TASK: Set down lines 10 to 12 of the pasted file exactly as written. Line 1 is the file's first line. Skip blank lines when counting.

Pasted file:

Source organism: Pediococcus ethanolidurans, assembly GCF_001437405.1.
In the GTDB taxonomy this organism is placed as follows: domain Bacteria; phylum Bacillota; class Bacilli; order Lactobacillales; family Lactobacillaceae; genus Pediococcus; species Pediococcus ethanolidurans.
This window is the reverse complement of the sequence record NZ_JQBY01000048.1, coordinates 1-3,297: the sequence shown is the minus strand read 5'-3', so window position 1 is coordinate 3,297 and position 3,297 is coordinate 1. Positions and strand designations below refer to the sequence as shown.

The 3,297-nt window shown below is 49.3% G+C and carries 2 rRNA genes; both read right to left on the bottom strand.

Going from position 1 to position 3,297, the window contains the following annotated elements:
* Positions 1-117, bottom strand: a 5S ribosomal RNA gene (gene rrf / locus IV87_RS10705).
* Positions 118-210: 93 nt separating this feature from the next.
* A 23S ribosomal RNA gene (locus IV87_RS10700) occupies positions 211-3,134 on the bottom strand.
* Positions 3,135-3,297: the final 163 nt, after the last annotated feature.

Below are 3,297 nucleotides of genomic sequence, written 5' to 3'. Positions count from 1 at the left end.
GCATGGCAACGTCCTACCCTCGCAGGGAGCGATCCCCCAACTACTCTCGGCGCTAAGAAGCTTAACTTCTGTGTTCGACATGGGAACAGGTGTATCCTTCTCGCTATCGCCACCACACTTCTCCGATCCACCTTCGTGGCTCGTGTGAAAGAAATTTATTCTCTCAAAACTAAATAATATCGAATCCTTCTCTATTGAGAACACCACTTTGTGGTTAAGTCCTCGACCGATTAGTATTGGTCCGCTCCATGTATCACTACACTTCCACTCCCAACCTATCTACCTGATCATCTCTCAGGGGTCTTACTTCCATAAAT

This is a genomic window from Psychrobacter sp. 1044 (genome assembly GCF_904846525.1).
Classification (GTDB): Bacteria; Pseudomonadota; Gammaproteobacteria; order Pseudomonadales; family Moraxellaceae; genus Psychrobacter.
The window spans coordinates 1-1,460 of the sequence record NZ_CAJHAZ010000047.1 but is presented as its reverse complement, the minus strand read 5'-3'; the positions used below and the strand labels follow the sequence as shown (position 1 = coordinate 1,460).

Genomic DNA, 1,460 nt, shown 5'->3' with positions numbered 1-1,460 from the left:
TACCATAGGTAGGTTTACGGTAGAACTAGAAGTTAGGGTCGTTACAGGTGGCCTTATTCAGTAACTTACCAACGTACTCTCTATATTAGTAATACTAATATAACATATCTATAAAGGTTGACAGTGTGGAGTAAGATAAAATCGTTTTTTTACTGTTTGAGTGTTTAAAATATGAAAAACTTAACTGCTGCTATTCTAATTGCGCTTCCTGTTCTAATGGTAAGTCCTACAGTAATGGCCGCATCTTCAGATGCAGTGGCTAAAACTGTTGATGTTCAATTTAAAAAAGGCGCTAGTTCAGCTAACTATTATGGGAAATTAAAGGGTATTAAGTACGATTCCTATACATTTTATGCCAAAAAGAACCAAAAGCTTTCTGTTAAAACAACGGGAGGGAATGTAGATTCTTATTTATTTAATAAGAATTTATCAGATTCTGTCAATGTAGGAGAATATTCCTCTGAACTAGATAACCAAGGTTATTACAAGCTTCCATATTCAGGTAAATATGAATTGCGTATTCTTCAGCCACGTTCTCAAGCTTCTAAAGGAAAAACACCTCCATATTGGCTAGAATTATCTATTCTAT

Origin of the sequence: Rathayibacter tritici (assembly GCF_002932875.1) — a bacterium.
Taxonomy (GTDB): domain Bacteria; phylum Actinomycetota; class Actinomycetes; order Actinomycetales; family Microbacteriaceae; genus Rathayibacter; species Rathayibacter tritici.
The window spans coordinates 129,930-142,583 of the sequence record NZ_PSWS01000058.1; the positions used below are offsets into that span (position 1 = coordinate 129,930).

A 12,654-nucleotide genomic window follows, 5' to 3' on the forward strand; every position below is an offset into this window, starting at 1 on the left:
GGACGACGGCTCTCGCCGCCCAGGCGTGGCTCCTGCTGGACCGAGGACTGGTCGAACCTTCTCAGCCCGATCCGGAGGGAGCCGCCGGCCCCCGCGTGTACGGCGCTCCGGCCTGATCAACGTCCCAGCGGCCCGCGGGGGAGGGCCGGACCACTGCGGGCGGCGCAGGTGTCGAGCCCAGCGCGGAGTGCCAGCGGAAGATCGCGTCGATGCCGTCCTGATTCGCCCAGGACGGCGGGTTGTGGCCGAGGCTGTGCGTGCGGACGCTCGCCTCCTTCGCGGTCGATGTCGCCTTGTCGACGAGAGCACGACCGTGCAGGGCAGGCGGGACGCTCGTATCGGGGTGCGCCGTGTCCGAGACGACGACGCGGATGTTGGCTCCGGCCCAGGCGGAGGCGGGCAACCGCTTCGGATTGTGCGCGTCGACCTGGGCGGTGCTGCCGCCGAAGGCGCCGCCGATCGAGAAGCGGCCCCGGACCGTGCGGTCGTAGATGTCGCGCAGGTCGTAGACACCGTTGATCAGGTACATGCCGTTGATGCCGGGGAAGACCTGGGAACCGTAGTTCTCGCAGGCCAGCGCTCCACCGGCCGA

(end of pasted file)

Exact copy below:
Below are 3,297 nucleotides of genomic sequence, written 5' to 3'. Positions count from 1 at the left end.
GCATGGCAACGTCCTACCCTCGCAGGGAGCGATCCCCCAACTACTCTCGGCGCTAAGAAGCTTAACTTCTGTGTTCGACATGGGAACAGGTGTATCCTTCTCGCTATCGCCACCACACTTCTCCGATCCACCTTCGTGGCTCGTGTGAAAGAAATTTATTCTCTCAAAACTAAATAATATCGAATCCTTCTCTATTGAGAACACCACTTTGTGGTTAAGTCCTCGACCGATTAGTATTGGTCCGCTCCATGTATCACTACACTTCCACTCCCAACCTATCTACCTGATCATCTCTCAGGGGTCTTACTTCCATAAAT

This is a genomic window from Psychrobacter sp. 1044 (genome assembly GCF_904846525.1).